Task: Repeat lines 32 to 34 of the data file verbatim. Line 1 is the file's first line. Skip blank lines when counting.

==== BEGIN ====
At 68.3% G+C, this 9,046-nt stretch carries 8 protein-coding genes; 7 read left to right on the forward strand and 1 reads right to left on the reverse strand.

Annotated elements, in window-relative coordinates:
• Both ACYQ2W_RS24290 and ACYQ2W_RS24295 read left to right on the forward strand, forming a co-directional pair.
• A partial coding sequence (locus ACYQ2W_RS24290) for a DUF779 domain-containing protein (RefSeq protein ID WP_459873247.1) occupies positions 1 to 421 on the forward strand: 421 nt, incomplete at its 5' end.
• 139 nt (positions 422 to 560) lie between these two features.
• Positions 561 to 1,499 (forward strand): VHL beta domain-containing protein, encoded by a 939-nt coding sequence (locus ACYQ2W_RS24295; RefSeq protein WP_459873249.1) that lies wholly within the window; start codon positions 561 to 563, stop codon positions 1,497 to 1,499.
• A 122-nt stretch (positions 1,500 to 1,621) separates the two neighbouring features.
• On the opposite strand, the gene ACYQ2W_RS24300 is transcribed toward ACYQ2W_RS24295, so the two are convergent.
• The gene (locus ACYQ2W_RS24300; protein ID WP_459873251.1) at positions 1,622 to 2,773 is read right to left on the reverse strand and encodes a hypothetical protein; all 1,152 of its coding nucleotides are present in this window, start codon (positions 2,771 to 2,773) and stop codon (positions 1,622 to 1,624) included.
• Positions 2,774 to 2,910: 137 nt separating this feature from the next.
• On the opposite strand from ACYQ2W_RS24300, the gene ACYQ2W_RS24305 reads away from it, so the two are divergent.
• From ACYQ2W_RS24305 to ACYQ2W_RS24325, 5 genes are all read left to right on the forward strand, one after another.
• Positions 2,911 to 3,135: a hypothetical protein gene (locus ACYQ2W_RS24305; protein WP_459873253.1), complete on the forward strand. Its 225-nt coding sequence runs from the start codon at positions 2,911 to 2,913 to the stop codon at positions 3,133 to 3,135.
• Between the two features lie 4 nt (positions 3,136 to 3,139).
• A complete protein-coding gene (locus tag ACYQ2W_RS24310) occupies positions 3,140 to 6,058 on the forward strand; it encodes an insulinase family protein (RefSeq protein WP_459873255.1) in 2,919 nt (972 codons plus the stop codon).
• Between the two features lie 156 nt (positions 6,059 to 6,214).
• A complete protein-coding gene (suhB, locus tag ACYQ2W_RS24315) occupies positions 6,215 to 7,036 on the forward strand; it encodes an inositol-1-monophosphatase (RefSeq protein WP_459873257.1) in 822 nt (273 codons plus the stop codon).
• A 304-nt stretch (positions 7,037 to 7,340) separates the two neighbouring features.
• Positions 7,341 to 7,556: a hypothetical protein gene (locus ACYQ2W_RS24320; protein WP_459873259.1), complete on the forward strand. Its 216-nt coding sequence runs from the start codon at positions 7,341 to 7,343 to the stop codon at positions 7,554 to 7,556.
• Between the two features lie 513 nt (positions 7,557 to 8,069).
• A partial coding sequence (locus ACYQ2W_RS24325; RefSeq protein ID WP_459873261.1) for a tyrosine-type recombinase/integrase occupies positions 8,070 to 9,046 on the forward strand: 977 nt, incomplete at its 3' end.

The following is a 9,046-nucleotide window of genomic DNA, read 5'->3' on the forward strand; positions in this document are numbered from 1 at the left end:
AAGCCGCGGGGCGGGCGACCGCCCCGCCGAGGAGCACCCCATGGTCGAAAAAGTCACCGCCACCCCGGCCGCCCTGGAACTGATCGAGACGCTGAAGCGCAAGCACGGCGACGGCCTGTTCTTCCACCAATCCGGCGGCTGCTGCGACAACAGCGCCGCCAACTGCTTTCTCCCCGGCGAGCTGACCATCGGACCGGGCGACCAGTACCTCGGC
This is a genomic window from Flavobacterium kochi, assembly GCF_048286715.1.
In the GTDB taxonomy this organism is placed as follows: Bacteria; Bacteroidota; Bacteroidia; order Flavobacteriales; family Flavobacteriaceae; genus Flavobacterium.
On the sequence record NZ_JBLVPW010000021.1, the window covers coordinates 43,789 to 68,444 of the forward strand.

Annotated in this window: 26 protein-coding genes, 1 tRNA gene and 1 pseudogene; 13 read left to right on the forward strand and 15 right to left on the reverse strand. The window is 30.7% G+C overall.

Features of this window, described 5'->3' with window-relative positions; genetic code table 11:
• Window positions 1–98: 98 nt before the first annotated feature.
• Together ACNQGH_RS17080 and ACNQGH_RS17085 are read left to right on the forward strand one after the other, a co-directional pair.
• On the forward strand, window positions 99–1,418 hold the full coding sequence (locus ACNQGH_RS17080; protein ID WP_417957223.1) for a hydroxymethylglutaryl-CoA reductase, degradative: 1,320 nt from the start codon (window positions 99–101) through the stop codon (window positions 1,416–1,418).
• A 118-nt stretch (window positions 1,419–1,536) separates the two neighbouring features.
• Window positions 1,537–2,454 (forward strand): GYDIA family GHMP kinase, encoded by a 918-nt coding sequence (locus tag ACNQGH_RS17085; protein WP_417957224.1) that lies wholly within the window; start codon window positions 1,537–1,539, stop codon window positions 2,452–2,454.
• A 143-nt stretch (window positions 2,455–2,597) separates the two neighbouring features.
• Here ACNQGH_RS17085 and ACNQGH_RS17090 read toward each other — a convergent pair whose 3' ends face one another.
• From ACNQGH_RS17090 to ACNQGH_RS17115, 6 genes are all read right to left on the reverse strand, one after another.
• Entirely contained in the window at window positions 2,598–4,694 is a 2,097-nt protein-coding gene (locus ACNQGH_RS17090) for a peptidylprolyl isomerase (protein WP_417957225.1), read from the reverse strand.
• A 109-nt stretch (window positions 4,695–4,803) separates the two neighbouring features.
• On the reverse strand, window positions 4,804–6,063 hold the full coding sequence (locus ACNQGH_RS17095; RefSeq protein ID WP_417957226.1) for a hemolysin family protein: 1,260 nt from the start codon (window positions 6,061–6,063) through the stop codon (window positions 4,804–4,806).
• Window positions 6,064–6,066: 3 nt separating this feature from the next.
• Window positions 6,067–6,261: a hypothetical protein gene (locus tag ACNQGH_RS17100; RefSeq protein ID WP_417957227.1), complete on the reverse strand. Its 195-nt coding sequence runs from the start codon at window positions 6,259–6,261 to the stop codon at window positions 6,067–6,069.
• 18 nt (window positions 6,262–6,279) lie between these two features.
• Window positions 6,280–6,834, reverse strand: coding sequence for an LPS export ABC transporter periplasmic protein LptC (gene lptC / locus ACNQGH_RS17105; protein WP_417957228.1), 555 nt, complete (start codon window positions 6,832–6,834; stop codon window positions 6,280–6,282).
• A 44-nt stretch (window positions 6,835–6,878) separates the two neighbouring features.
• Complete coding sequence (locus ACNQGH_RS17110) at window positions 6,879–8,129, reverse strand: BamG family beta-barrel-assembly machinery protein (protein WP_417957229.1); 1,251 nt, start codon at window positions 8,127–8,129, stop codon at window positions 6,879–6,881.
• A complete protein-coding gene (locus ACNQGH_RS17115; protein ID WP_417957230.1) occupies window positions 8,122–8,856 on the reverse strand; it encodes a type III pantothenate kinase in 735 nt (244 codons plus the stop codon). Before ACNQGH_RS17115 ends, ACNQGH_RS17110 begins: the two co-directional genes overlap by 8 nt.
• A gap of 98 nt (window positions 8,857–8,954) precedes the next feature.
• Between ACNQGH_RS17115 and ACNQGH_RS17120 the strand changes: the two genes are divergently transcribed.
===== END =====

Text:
• A 118-nt stretch (window positions 1,419–1,536) separates the two neighbouring features.
• Window positions 1,537–2,454 (forward strand): GYDIA family GHMP kinase, encoded by a 918-nt coding sequence (locus tag ACNQGH_RS17085; protein WP_417957224.1) that lies wholly within the window; start codon window positions 1,537–1,539, stop codon window positions 2,452–2,454.
• A 143-nt stretch (window positions 2,455–2,597) separates the two neighbouring features.